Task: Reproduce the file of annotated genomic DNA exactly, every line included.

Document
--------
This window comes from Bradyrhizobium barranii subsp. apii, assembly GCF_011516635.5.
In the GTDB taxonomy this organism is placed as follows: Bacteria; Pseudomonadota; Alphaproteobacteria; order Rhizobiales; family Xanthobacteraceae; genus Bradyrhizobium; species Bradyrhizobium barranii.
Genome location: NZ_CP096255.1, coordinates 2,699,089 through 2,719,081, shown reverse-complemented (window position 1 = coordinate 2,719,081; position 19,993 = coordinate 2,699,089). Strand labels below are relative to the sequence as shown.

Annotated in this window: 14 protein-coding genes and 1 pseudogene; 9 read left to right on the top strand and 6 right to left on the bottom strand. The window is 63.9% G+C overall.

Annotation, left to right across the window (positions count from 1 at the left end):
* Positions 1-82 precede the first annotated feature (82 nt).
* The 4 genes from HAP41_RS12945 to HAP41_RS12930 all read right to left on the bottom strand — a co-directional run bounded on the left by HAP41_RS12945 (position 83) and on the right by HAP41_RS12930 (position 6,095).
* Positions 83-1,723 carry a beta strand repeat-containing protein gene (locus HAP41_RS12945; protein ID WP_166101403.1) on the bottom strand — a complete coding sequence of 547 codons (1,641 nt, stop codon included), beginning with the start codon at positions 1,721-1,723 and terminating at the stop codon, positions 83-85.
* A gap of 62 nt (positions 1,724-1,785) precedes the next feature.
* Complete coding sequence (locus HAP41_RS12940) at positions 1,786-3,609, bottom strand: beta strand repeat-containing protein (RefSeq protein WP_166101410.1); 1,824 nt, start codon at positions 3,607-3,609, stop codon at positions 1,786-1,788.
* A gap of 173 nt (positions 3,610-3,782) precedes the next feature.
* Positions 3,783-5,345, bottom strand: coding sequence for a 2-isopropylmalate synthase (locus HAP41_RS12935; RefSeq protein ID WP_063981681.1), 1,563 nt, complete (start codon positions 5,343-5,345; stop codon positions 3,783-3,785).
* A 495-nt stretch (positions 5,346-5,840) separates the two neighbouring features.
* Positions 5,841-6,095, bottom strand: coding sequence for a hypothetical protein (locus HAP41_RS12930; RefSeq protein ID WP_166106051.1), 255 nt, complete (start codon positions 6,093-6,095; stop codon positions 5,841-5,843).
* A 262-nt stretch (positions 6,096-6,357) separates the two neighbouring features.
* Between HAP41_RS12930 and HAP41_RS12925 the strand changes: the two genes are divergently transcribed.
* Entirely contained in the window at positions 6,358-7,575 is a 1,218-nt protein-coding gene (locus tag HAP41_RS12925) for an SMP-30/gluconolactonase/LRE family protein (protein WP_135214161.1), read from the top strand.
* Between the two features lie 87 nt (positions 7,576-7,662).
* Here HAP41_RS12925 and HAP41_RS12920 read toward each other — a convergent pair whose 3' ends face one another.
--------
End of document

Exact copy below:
This window comes from Bradyrhizobium barranii subsp. apii, assembly GCF_011516635.5.
In the GTDB taxonomy this organism is placed as follows: Bacteria; Pseudomonadota; Alphaproteobacteria; order Rhizobiales; family Xanthobacteraceae; genus Bradyrhizobium; species Bradyrhizobium barranii.
Genome location: NZ_CP096255.1, coordinates 2,699,089 through 2,719,081, shown reverse-complemented (window position 1 = coordinate 2,719,081; position 19,993 = coordinate 2,699,089). Strand labels below are relative to the sequence as shown.

Annotated in this window: 14 protein-coding genes and 1 pseudogene; 9 read left to right on the top strand and 6 right to left on the bottom strand. The window is 63.9% G+C overall.

Annotation, left to right across the window (positions count from 1 at the left end):
* Positions 1-82 precede the first annotated feature (82 nt).
* The 4 genes from HAP41_RS12945 to HAP41_RS12930 all read right to left on the bottom strand — a co-directional run bounded on the left by HAP41_RS12945 (position 83) and on the right by HAP41_RS12930 (position 6,095).
* Positions 83-1,723 carry a beta strand repeat-containing protein gene (locus HAP41_RS12945; protein ID WP_166101403.1) on the bottom strand — a complete coding sequence of 547 codons (1,641 nt, stop codon included), beginning with the start codon at positions 1,721-1,723 and terminating at the stop codon, positions 83-85.
* A gap of 62 nt (positions 1,724-1,785) precedes the next feature.
* Complete coding sequence (locus HAP41_RS12940) at positions 1,786-3,609, bottom strand: beta strand repeat-containing protein (RefSeq protein WP_166101410.1); 1,824 nt, start codon at positions 3,607-3,609, stop codon at positions 1,786-1,788.
* A gap of 173 nt (positions 3,610-3,782) precedes the next feature.
* Positions 3,783-5,345, bottom strand: coding sequence for a 2-isopropylmalate synthase (locus HAP41_RS12935; RefSeq protein ID WP_063981681.1), 1,563 nt, complete (start codon positions 5,343-5,345; stop codon positions 3,783-3,785).
* A 495-nt stretch (positions 5,346-5,840) separates the two neighbouring features.
* Positions 5,841-6,095, bottom strand: coding sequence for a hypothetical protein (locus HAP41_RS12930; RefSeq protein ID WP_166106051.1), 255 nt, complete (start codon positions 6,093-6,095; stop codon positions 5,841-5,843).
* A 262-nt stretch (positions 6,096-6,357) separates the two neighbouring features.
* Between HAP41_RS12930 and HAP41_RS12925 the strand changes: the two genes are divergently transcribed.
* Entirely contained in the window at positions 6,358-7,575 is a 1,218-nt protein-coding gene (locus tag HAP41_RS12925) for an SMP-30/gluconolactonase/LRE family protein (protein WP_135214161.1), read from the top strand.
* Between the two features lie 87 nt (positions 7,576-7,662).
* Here HAP41_RS12925 and HAP41_RS12920 read toward each other — a convergent pair whose 3' ends face one another.